Friday, February 20, 2009

Winner - I Love ABQ Contest

Yes. The rumors are true. My entry for an 'I love ABQ Contest' has been selected as a finalist. Join me (if you have nothing better to do) Thursday, 2/26/09 at O'Neils in Nob Hill for the party from 6-8 pm. Winning entries will be printed in local paper, Local iQ.

About the contest
What do you love about Albuquerque? Tell us! Win great prizes!
Local iQ and AIBA want to know. Tell us what you love about your town in 25 words or less! Submissions can be in any format — poetry, prose, pithy comments, limericks, haiku, or whatever you come up with. Send your entries (limit two per person) via e-mail to Deadline Feb. 14, 2009. Include your name and phone number! Hard copy entries can be mailed to:I Love ABQ ContestLocal iQPO Box 7490, ABQ, NM 87102
Prizes for "Quirkiest," "Most Romantic" and "Best of Show."

My entry:
Green chile beer, dive films at the Guild, cold Balloon Fiesta mornings, roadrunner sightings – no ‘Q’s’ about it. You had me at 'hola'.

Could it be - that QuirkyABQ takes the prize for quirkiest love poem about the 'Q'?

Winners will be printed in Local iQ.
Prizes and party on Feb. 26 at O'Niell's Irish Pub, 6 to 8 p.m.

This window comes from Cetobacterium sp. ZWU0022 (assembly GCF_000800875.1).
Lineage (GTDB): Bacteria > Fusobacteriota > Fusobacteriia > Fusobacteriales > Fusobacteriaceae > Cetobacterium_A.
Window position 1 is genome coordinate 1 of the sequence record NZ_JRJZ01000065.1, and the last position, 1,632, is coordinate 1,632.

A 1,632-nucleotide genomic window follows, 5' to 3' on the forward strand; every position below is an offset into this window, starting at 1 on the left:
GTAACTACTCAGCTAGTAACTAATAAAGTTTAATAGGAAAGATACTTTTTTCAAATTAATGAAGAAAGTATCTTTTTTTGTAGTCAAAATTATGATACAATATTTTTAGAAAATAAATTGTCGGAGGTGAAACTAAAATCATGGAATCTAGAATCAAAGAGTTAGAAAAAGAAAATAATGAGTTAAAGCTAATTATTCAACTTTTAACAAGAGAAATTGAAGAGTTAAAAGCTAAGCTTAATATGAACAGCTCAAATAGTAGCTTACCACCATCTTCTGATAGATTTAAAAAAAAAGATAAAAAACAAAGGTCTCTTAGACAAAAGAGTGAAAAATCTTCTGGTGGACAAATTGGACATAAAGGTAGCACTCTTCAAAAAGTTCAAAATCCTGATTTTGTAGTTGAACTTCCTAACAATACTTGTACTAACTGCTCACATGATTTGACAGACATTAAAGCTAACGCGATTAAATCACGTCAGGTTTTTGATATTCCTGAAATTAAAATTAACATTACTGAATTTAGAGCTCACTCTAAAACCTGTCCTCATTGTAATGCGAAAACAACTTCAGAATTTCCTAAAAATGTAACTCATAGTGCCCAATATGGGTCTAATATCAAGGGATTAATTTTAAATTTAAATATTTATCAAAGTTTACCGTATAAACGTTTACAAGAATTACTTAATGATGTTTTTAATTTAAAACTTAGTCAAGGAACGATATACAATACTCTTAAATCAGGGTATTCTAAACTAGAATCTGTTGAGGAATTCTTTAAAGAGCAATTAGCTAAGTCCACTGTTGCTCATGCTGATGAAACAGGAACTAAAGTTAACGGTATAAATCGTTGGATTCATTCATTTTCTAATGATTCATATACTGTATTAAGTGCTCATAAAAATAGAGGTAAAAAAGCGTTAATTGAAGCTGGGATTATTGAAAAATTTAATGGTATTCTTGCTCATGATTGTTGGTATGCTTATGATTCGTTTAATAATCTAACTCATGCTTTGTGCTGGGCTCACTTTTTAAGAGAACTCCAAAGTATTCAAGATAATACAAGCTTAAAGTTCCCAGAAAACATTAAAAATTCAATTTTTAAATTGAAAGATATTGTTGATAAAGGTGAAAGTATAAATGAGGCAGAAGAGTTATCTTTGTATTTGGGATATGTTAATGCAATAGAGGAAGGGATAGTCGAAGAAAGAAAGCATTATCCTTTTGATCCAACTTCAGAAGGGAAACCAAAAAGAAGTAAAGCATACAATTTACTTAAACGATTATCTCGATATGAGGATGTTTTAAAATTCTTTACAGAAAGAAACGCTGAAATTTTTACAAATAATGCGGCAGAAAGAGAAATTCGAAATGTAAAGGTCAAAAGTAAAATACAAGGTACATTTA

Prizes include dinner for two at Slate Street Cafe; a lovely gift basket from Martha's Body Bueno; and a selection of luscious salsas from Cervantes. Plus, you get your name in the paper and here on the web site!

Tuesday, February 10, 2009

Global Game Jam '09 - Team Albuquerque

Superbowl Sunday. Where were you? My guess is comfortable with friends eating lots of food and watching the game (or like us advertising folks, watching the commercials). A core group of gamers weren't so lucky, as they had just stayed up for thirty-six hours straight developing Chromogeist, their submission to the Global Game Jam '09.

On January 30 - February 2 over 1,600 participants competed world-wide in a video game development and design challenge. Albuquerque's team was led by Eric Renz-Whitmore, UNM Arts Lab professor. The group included Luke Nihlen, Elaine Raybourn, Eric Geusz, Ben Pogge, Peter Hague, Jonathan Whetzel, John Nipper, Chase Palmer, Ryan Knudsen, Jim Evilsizer, and Mark Smith.

The team was presented with the challenge of developing a game in 48 hours that could be played for five minutes. The team chose to focus on the concept of 'blindness' and developed a game, Chromogeist, that takes place at night. Through cooperative gaming techniques, players utilize their flashlights to 'zap' creatures of the night with the hope of surviving until the sun comes up.

Watch YouTube video on Chromogeist team:

What blew me away about this group was the raw talent it took to pull together a well designed, fully functioning game is such a short amount of time. Even the feet on the characters in the game moved! And the attention to detail - they recorded several tracks of grunts that at random rotate as the game goes on. And for background music, a team member had his friend write a song and come into the studio and record it for the game. Amazing!

To young graphic designers, programmers and game enthusiasts, these competitions are an eye-opener that gaming is here to stay and will continue to become mainstream as time goes on.